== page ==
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Dabbawalas vs Rohinton Mistry - 'such a long journey'

IANS, Mumbai, Updated: February 04, 2013 11:38 IST

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Dabbawalas vs Rohinton Mistry - 'such a long journey' More than two decades after Mumbai-born Canadian author Rohinton Mistry's derogatory reference to 'dabbawalas' in his book "Such a Long Journey" comes the reprisal in words -- a new book that unfolds the "wonders of the dabbawalas", who feed 200,000 Mumbaikars each day and have been doing so for 123 years.

"The Wonders of Dabbawalas Unfolded", which will be launched Wednesday by Home Minister R.R. Patil here, is author Gangaram L. Talekar's rebuttal to Mistry, a tribute to the "silent tribe" that has toiled so hard literally to feed the millions.

"Our book recounts the real history - and tells the true story - of the silent tribe that helps feed over 200,000 people in Mumbai daily and has been working for 123 years," Talekar, general secretary of Nutan Mumbai Tiffin Box Suppliers Charitable Trust (NMTBSCT), told IANS. The trust comprises 5,000 dabbawalas.

In "Such A Long Journey" (1991) -- considered a literary masterpiece by many -- Mistry had recounted a story of a dabbawala's rudeness with one of the main characters, Dinshawji.

As part of the Dinshawji incident, the dabbawala in question was described as "low-class, smelly pig, full of sweat and grime".

"This maligning of our tribe, which has won accolades around the world, we thought of doing something. We have brought out a book highlighting our achievements and presented our side of the story before the whole world," Talekar said.

"As I read those malicious remarks, the idea of disclosing the true toil and pathos of our life solidified in my mind. The vengeful words still hurt and this book is an answer to the bitter criticism by Mistry," Talekar said, explaining the idea behind the book, the first one by the tribe on the tribe, but for the world audiences.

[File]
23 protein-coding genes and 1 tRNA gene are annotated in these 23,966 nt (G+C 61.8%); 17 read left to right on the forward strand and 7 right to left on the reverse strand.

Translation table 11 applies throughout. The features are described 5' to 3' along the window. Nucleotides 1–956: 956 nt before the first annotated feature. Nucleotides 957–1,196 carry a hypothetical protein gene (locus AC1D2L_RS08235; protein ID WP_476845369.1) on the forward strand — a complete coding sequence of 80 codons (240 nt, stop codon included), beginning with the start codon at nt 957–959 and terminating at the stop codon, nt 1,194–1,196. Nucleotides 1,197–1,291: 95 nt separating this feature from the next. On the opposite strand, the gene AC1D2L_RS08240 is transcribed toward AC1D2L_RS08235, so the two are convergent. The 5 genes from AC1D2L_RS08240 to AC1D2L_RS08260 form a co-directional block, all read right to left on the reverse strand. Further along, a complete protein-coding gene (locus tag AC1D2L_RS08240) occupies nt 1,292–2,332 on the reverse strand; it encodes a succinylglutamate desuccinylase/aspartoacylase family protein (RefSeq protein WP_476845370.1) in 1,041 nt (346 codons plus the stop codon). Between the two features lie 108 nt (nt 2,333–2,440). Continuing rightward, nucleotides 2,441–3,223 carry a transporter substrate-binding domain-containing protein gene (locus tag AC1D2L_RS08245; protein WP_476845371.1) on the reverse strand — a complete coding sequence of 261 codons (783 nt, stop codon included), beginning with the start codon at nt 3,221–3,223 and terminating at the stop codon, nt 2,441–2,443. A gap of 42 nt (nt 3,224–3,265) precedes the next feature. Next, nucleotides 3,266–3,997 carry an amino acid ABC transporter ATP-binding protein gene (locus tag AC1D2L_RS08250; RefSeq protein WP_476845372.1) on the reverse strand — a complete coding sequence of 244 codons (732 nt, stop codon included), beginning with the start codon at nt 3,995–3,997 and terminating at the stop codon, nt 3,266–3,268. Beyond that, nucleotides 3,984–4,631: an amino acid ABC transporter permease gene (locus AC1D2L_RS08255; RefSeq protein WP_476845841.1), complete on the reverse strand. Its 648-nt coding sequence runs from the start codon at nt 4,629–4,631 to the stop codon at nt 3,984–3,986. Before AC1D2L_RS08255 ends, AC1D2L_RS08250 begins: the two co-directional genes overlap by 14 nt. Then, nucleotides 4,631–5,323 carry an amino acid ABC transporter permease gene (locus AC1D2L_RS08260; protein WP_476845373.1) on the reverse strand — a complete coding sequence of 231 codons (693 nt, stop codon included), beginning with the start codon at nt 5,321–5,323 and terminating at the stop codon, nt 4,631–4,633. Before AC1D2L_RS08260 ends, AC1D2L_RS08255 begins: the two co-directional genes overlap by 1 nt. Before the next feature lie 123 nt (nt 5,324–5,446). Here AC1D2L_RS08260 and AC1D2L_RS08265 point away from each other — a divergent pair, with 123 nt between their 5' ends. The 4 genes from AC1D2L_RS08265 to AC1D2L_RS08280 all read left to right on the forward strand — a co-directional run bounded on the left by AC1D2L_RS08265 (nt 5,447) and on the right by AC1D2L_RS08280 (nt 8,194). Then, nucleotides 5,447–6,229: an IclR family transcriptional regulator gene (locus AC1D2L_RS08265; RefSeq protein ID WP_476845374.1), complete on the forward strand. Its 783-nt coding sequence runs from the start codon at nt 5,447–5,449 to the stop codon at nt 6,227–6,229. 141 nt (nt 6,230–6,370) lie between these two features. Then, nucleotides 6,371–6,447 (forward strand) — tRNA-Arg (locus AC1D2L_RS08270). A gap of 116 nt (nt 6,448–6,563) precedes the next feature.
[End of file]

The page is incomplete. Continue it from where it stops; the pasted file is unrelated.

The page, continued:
"There is no reference to Mistry in any manner, but I have clearly mentioned in the preface that his opinion is incorrect."

After considerable thought, inputs by various experts and their own 5,000 loyal dabbawalas, who ferry hot food from homes to offices, schools and colleges, Talekar finally brought out the book: "The Wonders of Dabbawalas Unfolded", in English.

The dabbawalas have been awarded with the six sigma performance title by Forbes Magazine and have received ISO 9001:2000 Certificate. Though they have no technological backup, the error rate of these dabbawalas is one in 16 million transactions.

"The Wonders of Dabbawalas Unfolded" draws on the rich work experience of of the dabbawalas.

The insult meted out by Mistry raised their hackles. Though a majority of them had not read the book, being semi-literates, the word spread.

Almost 20 years after "Such A Long Journey", the issue came into the limelight when University of Mumbai introduced the book as part of the syllabus for its English literature section in 2010.

Seething with rage at what they termed as "a gross insult", the dabbawalas also protested against the book. The Shiv Sena took up cudgels on their behalf while the ruling Congress and other parties also condemned the offensive references.

Soon afterwards, overruling protests by sections pleading for "literary freedom", the University of Mumbai withdrew the book from its syllabus -- attracting Mistry's disapproval.

The launch of the 100-page book, published by Western Press Pvt. Ltd., is expected to be attended by top dignitaries. It coincides with Martyrs' Day - Mahatma Gandhi's death anniversary, making it symbolic for the dabbawalas eking out a living by sheer hard work.

Incidentally, like the dabbawalas, the 64-year-old Talekar is himself a virtual 'living miracle' having survived 15 major and minor heart attacks, 15 angiographies, one by-pass, in the past 25 years - and preparing for another by-pass soon!

His 42-year-old son Subhash, the spokesperson for the NMTBSCT, a third generation dabbawala since his grandfather Laxman Talekar founded the organisation in 1890, assured that a copy of the book "will be definitely sent to Mistry to clear his mind". 



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